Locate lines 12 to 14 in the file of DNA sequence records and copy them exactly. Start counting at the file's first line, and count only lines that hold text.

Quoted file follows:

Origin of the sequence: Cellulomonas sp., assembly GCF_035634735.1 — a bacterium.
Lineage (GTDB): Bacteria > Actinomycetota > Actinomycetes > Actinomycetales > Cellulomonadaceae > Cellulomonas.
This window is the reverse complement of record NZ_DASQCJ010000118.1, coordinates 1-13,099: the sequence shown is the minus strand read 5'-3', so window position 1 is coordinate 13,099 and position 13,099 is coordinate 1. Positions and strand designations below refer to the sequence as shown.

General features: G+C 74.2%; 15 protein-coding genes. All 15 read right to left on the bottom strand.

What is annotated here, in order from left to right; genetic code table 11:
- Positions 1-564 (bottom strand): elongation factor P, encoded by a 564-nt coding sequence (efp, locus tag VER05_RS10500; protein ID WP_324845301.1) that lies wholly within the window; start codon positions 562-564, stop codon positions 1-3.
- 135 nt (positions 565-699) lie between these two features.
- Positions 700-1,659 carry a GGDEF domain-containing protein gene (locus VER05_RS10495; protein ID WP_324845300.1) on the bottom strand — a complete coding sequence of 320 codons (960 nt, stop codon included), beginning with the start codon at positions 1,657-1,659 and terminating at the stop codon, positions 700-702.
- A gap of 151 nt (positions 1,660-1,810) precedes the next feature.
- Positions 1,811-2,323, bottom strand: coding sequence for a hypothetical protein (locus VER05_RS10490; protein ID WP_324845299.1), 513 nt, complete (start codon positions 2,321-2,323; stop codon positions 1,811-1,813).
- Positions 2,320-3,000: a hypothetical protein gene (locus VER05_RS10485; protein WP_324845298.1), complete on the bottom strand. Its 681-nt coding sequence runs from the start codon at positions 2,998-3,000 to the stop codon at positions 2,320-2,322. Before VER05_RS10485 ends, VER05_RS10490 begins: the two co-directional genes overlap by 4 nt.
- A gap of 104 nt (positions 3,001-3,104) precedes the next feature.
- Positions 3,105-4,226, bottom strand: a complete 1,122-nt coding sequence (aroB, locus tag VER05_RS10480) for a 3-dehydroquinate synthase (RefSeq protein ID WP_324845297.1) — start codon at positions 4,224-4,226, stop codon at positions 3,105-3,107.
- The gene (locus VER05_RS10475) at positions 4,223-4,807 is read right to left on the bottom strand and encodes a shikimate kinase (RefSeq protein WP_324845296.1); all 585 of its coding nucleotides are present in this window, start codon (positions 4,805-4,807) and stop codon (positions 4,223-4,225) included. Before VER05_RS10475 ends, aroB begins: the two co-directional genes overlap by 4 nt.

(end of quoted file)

- A gap of 104 nt (positions 3,001-3,104) precedes the next feature.
- Positions 3,105-4,226, bottom strand: a complete 1,122-nt coding sequence (aroB, locus tag VER05_RS10480) for a 3-dehydroquinate synthase (RefSeq protein ID WP_324845297.1) — start codon at positions 4,224-4,226, stop codon at positions 3,105-3,107.
- The gene (locus VER05_RS10475) at positions 4,223-4,807 is read right to left on the bottom strand and encodes a shikimate kinase (RefSeq protein WP_324845296.1); all 585 of its coding nucleotides are present in this window, start codon (positions 4,805-4,807) and stop codon (positions 4,223-4,225) included. Before VER05_RS10475 ends, aroB begins: the two co-directional genes overlap by 4 nt.